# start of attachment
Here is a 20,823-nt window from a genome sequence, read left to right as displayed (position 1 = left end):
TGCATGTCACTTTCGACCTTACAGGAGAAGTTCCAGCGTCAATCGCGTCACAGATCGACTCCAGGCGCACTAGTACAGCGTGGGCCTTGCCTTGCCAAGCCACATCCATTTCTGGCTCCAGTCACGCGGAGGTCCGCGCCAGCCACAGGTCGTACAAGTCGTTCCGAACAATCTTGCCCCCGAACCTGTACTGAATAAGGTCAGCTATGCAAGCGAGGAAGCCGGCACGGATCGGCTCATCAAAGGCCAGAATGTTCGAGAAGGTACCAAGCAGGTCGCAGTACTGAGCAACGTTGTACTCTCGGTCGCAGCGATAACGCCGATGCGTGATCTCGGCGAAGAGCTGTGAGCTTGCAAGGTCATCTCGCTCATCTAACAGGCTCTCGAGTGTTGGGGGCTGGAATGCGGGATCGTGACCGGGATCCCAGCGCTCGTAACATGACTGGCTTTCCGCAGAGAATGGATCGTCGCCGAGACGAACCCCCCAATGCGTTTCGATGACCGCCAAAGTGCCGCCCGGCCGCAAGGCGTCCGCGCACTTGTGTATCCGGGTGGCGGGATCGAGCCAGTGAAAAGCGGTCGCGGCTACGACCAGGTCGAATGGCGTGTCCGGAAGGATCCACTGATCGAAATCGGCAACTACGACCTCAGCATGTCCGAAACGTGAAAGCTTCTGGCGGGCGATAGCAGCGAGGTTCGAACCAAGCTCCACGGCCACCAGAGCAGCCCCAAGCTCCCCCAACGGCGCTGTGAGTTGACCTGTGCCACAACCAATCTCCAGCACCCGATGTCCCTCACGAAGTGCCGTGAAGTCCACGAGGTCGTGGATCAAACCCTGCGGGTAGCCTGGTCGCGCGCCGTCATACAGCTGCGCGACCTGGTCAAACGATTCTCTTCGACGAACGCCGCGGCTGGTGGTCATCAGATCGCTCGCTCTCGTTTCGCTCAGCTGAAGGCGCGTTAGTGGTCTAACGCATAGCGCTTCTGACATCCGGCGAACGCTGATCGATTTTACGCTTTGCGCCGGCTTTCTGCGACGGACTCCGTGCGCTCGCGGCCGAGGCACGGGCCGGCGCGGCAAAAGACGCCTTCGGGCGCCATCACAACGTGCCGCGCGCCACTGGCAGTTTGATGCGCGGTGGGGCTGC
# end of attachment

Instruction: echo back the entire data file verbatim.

Here is a 20,823-nt window from a genome sequence, read left to right as displayed (position 1 = left end):
TGCATGTCACTTTCGACCTTACAGGAGAAGTTCCAGCGTCAATCGCGTCACAGATCGACTCCAGGCGCACTAGTACAGCGTGGGCCTTGCCTTGCCAAGCCACATCCATTTCTGGCTCCAGTCACGCGGAGGTCCGCGCCAGCCACAGGTCGTACAAGTCGTTCCGAACAATCTTGCCCCCGAACCTGTACTGAATAAGGTCAGCTATGCAAGCGAGGAAGCCGGCACGGATCGGCTCATCAAAGGCCAGAATGTTCGAGAAGGTACCAAGCAGGTCGCAGTACTGAGCAACGTTGTACTCTCGGTCGCAGCGATAACGCCGATGCGTGATCTCGGCGAAGAGCTGTGAGCTTGCAAGGTCATCTCGCTCATCTAACAGGCTCTCGAGTGTTGGGGGCTGGAATGCGGGATCGTGACCGGGATCCCAGCGCTCGTAACATGACTGGCTTTCCGCAGAGAATGGATCGTCGCCGAGACGAACCCCCCAATGCGTTTCGATGACCGCCAAAGTGCCGCCCGGCCGCAAGGCGTCCGCGCACTTGTGTATCCGGGTGGCGGGATCGAGCCAGTGAAAAGCGGTCGCGGCTACGACCAGGTCGAATGGCGTGTCCGGAAGGATCCACTGATCGAAATCGGCAACTACGACCTCAGCATGTCCGAAACGTGAAAGCTTCTGGCGGGCGATAGCAGCGAGGTTCGAACCAAGCTCCACGGCCACCAGAGCAGCCCCAAGCTCCCCCAACGGCGCTGTGAGTTGACCTGTGCCACAACCAATCTCCAGCACCCGATGTCCCTCACGAAGTGCCGTGAAGTCCACGAGGTCGTGGATCAAACCCTGCGGGTAGCCTGGTCGCGCGCCGTCATACAGCTGCGCGACCTGGTCAAACGATTCTCTTCGACGAACGCCGCGGCTGGTGGTCATCAGATCGCTCGCTCTCGTTTCGCTCAGCTGAAGGCGCGTTAGTGGTCTAACGCATAGCGCTTCTGACATCCGGCGAACGCTGATCGATTTTACGCTTTGCGCCGGCTTTCTGCGACGGACTCCGTGCGCTCGCGGCCGAGGCACGGGCCGGCGCGGCAAAAGACGCCTTCGGGCGCCATCACAACGTGCCGCGCGCCACTGGCAGTTTGATGCGCGGTGGGGCTGC